There’s a line I especially love in Norton Juster’s 2005 picture book The Hello, Goodbye Window: the little girl narrator, recounting her busy day visiting her grandparents, asserts, with a preschooler’s absolute certainty that she’s the center of the world, “When I get tired I come in and take my nap and nothing happens until I get up.”
Sigh. If only Springfield would go on pause when I take a week off. But it doesn’t, and here’s, apparently, some of what I missed:
The municipal budget process continued its unhappy progress, with all kinds of bleak projections about unhired cops and unmowed parks and—the one that really breaks my heart—three closed libraries. (And yes, I know that plenty of cities Springfield’s size don’t have the number of neighborhood branches the city does—but being a city chock full of libraries is a great distinction that lots of people would like to preserve.) The City Council will vote on the budget this week; here, various councilors tell the Reminder's Mike Dobbs what they think of Mayor Domenic Sarno’s budget. And here, Western Mass. Politics & Insight offers a great blow-by-blow account of a Council budget meeting.
Councilor Tim Rooke finally saw one of his pet projects—a license-plate scanning device that will help the city track cars whose owners owe parking-ticket and excise fees—finally about to get off the ground but continues to beat his head against the walls of City Hall in his effort to get the city’s health insurance plan put out to bid. The city unveiled a so-called “open checkbook” system, based on the premise that taxpayers maybe ought to be able to see where their money’s going.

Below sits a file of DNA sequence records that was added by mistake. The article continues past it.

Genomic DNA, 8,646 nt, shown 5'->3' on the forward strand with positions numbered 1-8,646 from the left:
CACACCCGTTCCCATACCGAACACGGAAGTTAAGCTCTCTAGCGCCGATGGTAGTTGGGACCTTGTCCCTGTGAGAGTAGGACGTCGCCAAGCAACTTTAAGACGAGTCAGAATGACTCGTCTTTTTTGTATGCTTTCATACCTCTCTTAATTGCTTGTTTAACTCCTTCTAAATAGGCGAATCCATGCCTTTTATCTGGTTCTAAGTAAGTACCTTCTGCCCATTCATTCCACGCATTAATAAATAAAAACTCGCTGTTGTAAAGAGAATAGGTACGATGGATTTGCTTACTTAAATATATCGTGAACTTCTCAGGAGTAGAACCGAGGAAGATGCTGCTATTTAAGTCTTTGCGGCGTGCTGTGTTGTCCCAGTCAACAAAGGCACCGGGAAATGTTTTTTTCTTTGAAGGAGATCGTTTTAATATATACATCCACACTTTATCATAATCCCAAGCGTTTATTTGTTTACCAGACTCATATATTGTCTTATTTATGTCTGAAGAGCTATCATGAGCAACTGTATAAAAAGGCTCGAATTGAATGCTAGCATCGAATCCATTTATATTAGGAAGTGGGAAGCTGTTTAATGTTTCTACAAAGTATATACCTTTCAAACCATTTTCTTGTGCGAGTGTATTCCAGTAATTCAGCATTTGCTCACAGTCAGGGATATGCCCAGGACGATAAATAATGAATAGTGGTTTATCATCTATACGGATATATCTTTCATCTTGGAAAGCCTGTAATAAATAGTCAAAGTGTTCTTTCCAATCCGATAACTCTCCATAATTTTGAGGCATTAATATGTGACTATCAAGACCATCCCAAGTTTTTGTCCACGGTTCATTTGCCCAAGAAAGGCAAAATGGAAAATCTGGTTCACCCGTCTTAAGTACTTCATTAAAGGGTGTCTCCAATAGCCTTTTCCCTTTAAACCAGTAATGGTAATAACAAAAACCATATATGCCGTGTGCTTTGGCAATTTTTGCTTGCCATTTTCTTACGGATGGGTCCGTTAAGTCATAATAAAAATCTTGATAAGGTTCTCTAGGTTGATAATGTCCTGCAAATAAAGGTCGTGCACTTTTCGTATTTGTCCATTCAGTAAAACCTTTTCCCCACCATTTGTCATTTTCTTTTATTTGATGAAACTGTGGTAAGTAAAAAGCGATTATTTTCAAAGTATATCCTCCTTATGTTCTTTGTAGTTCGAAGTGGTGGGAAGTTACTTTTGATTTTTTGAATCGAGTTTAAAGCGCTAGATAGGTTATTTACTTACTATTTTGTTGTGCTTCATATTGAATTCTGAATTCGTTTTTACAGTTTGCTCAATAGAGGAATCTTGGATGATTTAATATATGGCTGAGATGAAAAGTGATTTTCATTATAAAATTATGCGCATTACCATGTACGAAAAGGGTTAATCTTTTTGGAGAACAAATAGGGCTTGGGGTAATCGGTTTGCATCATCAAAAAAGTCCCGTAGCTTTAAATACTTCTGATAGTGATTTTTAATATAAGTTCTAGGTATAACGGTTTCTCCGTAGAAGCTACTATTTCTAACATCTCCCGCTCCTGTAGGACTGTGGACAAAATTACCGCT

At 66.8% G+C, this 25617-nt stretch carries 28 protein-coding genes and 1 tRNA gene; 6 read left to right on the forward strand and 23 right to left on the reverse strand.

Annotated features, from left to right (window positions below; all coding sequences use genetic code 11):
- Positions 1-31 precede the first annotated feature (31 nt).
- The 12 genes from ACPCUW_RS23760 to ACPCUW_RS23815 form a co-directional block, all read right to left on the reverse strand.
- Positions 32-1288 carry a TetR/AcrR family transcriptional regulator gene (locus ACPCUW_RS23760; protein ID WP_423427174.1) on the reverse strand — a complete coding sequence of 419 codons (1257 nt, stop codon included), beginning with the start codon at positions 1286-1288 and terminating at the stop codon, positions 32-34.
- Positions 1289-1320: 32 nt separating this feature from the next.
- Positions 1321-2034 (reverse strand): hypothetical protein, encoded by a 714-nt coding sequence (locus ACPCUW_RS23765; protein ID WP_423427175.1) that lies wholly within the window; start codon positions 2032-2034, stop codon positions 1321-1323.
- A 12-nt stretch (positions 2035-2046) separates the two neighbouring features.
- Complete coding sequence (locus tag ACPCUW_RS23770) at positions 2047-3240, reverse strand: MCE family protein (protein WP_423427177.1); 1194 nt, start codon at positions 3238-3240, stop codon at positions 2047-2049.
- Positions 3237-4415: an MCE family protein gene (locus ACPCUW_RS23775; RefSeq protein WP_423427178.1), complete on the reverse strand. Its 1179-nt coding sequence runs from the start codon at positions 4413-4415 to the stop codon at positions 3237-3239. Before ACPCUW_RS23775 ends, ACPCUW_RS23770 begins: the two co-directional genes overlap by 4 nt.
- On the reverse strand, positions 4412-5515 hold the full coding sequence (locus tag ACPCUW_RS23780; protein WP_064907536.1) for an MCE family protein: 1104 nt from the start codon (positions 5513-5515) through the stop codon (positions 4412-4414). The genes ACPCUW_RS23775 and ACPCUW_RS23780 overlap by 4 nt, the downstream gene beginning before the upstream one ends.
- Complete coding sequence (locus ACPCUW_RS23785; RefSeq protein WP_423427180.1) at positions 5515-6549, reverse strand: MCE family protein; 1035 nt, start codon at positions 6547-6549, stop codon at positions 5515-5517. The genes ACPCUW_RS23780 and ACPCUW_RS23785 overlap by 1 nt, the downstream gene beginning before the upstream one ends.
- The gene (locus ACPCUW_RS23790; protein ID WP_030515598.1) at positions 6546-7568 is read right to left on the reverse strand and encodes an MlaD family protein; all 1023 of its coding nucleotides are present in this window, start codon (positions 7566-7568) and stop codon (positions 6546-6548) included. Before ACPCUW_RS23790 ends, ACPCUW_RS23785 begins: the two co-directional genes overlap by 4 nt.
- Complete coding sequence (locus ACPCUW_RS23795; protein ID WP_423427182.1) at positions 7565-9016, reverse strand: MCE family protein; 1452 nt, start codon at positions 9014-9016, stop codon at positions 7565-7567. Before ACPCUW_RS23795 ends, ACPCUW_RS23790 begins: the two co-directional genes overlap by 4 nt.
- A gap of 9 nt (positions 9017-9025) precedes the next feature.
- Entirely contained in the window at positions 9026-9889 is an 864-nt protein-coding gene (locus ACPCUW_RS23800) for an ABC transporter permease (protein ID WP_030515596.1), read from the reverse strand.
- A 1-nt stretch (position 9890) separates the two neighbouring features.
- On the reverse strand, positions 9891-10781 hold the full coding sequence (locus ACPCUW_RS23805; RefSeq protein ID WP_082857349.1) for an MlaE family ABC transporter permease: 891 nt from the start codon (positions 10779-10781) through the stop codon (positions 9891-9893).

Danny Warwick was named the city’s new schools superintendent, by a 5 to 2 vote by the School Committee. The two dissenters were Barbara Gresham and Denise Hurst; the latter’s mother-in-law, former School Committee member Marj Hurst, wrote a thinly veiled attack on Warwick a couple of months ago, contending that he had an unfair inside track and preemptively criticizing the yet-to-be-named superintendent for failing to appoint any African-Americans to his yet-to-be-named group of assistant superintendents. Hey, now that Warwick's got the job, let's see whom he actually decides to appoint to his team.
And in an eerie flashback to the mid ’90s, again there’s talk of the Republican selling its building for a potential casino site. The paper vows that this potentially very lucrative offer won’t in any way affect its coverage of the casino issue. Oh, and lookie, casino developers are apparently hoping to ingratiate themselves to residents by coughing up some dough for the Fourth of July fireworks.